# how rotating magnetic field produced in induction motor?

Discussion in 'Electrical | Electronics | Communications' started by qaisarpk1, Apr 23, 2010.

1. ### qaisarpk1 Apprentice

Engineering Discipline:
Electronics
how rotating field is produced in induction motor...and how torque is produced
when this rotating field interact with rotor 's magnetic field

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2. ### sauravgoswami Rookie

Engineering Discipline:
Electrical & Electronics
the induction motor does not have any direct supply onto the rotor; instead, a secondary current is induced in the rotor. To achieve this, stator windings are arranged around the rotor so that when energised with a polyphase supply they create a rotating magnetic field pattern which sweeps past the rotor. This changing magnetic field pattern induces current in the rotor conductors. These currents interact with the rotating magnetic field created by the stator and in effect causes a rotational motion on the rotor....hope it clears your query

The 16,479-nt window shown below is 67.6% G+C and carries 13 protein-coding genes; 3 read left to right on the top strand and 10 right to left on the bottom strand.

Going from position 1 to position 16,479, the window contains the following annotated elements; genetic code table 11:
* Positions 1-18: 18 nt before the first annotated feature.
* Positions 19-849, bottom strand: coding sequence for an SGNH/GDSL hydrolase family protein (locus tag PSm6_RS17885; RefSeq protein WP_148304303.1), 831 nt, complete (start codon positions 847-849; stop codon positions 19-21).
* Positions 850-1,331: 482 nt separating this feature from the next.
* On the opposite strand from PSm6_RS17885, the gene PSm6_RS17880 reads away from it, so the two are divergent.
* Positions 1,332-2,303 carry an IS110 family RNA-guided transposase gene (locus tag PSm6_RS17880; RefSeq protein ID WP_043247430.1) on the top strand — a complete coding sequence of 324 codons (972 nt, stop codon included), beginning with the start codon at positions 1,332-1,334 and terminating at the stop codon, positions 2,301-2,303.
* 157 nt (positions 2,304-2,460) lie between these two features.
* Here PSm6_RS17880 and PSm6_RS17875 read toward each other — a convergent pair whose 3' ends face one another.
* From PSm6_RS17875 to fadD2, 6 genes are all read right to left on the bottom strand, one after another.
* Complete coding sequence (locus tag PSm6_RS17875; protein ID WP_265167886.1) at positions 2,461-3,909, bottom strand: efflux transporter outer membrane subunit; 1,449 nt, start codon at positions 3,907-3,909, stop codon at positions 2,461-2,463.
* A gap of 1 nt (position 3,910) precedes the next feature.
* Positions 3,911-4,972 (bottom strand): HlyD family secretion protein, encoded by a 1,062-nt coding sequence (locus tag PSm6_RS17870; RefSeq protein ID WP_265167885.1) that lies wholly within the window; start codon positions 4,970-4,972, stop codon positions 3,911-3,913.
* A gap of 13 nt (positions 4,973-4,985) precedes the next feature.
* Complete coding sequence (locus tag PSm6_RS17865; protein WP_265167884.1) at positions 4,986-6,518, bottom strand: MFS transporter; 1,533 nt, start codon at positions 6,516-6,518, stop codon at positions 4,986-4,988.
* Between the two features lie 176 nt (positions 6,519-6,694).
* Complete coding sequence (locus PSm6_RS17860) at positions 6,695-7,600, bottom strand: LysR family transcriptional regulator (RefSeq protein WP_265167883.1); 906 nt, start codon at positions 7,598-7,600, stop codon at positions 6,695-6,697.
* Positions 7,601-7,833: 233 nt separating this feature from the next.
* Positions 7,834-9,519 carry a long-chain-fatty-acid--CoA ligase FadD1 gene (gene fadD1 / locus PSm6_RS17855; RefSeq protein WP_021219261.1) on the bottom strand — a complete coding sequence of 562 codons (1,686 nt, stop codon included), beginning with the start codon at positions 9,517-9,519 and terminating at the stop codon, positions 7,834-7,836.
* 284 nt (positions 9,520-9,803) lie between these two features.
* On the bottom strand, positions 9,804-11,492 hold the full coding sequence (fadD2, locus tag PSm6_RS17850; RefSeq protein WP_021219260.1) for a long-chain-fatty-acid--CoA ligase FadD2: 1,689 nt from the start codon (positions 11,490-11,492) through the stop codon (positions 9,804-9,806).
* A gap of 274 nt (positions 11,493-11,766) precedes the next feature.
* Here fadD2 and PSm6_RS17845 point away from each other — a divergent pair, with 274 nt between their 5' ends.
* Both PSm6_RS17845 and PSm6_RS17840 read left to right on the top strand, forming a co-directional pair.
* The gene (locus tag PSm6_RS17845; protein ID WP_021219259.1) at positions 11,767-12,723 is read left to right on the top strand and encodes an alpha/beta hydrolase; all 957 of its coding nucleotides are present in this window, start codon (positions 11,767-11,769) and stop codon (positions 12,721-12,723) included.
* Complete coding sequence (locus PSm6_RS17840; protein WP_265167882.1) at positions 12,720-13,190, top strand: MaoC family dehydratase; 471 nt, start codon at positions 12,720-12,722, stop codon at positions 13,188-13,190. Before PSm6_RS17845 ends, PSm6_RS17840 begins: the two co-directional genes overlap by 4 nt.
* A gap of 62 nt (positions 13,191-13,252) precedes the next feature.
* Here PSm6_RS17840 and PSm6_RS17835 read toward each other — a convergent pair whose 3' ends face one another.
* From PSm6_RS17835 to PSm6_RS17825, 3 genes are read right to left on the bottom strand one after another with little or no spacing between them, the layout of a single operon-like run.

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3. ### aj_onduty Addict

Engineering Discipline:
Electrical
This is an explanation of the Induction motor principle in layman's terms.
Lets discuss a 3phase motor. The stator is wound with 3 phases placed 120 degrees apart. R gets a supply. At that time fraction, the rotor conductor near the R phase becomes a magnet of the opposite polarity. Now, the supply moves to the Yphase from R phase. But this transition takes lesser time compared to the dying out of the polarity of the conductor near the R phase winding. So, the conductor near the R phase is pulled to the Y phase part of the stator. This happens again in the transition from Y to B and B to R. Thus the rotation continues for the rotor. and we get a continuous rotation in a synchronous speed [which can be found out by speed N=120*(frequency of supply)/(number of poles)] In a single phase motor, we give another winding which passes current through it with a lag compared to the first winding.

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